Ubuntu – SSHFS files from one server to another


I am trying to find the most secure way to transfer files from one server to another.

I have the following architecture:


Currently I am using the main user salamis in order to mount the directories.

The files in the original directory are created through a PHP file manager elfinder.

Unfortunately, I am not able to move, rename or delete any file from the mounted directory through PHP. I get permission denied.

1) Is it because I mounted the filesystem using salamis instead of www-data?

2) Is it secure to mount the filesystem on Server 2 as www-data ? If yes, how can I achieve that? www-data does not have a password and I cannot login using su -m www-data. I get authentication failure.

3) Can you think of a better architecture?

Best Answer

SSHFS is a FUSE filesystem. These are managed by a user-land process which runs as the user who mounts the filesystem: that sshfs process you run doubles as the filesystem driver. By default, most FUSE filesystems only allow the mounting user to access files inside.

In order to be able to access files through sshfs, you need three things:

  1. The user who is authenticated over ssh on server1 must be able to access the files.
  2. The user who tries to access the sshfs filesystem on server2 must have the necessary access permissions.
  3. The user who tries to access the sshfs filesystem on server2 must be allowed to access that filesystem.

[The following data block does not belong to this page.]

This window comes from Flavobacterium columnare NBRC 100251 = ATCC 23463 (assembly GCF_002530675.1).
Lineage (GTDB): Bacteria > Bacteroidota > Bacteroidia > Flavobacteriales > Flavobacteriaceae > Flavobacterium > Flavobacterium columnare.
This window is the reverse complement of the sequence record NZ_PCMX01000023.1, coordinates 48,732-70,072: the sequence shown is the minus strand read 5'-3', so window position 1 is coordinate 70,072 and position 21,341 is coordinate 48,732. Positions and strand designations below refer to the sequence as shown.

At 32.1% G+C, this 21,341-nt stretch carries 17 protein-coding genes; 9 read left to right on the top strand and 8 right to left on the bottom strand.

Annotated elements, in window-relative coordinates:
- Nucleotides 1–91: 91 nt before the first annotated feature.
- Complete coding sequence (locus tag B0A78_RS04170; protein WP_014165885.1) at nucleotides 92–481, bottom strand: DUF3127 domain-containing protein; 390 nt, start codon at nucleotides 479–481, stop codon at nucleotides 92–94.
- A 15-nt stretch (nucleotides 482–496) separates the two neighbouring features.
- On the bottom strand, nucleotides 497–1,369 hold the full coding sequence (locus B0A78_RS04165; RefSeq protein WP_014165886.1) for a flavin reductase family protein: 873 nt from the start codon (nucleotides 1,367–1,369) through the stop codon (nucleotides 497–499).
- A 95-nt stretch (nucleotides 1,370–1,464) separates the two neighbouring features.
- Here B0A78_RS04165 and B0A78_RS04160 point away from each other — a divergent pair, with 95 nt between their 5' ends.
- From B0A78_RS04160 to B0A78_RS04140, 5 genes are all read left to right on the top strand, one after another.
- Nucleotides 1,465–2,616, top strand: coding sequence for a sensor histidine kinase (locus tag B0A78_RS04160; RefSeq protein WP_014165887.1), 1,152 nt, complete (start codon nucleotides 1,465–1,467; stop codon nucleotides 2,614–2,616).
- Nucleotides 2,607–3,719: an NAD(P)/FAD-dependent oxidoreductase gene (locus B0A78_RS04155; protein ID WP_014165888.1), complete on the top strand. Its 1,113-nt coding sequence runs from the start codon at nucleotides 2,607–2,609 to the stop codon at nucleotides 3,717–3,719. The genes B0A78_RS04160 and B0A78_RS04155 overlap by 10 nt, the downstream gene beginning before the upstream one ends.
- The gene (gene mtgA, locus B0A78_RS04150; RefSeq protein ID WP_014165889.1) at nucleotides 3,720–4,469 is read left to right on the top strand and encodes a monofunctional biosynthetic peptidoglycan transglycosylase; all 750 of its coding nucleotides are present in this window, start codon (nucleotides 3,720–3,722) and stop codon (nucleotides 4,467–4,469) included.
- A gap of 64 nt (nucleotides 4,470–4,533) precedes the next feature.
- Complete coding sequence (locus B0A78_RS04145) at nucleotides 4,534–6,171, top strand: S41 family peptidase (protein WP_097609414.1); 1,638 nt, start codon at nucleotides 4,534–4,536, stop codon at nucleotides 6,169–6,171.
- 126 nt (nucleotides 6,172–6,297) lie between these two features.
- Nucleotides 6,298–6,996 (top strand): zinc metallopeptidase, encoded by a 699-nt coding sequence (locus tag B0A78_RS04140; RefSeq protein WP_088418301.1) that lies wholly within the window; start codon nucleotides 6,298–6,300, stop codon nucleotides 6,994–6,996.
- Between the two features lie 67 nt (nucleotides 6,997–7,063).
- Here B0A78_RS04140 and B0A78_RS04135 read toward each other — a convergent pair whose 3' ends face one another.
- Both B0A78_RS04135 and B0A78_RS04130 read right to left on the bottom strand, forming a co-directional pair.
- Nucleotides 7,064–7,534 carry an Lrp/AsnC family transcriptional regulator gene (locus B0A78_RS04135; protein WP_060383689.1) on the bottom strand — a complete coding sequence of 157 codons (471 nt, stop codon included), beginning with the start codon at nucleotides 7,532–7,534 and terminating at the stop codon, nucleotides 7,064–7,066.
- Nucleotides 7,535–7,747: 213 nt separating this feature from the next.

As I wrote above, only the mounting user has that last permission. You can relax this by adding -o allow_user to the sshfs command line, but this won't solve the other two problems. Note that -o allow_user only takes effect if /etc/fuse.conf contains user_allow_user or you are running sshfs as root.

On server2, you need to either run sshfs as the www-data user (whom you will have to give access to the SSH private key), or enable allow_user and arrange for the local www-data to have access to the files it needs. There are several ways to do that: through the uid option, or by passing -o default_permissions, or by passing -o umask 770,gid=www-data. If you enable allow_user, make sure that you don't end up allowing www-data to access more files than it should, and that you don't end up allowing other users to see or modify what they shouldn't. Running sshfs as www-data has the advantage of simplicity, you have a far better chance of not accidentally being too permissive.

For problem #1, you need to ssh into the www-data account on server1, or to allow the account that you use to access those files. There is some benefit in not allowing remote logins to system accounts such as www-data, because these make for poor auditing (you can't know who actually used the account). However, it's not out of the question, and it is somewhat easier to set up. If you don't want to allow remote logins to the www-data account, add salamis¹ to the www-data group, make sure that the filesystem on server1 is mounted with the acl option (add it to the relevant entry in /etc/fstab if necessary), and add an ACL to www-data's files:

setfacl -d -m group:www-data:rwx -R /path/to/www-root
setfacl -m group:www-data:rwx -R /path/to/www-root

¹ If that's your account on server1, I didn't understand from your question whether salamis was a user on server1, on server2 or both.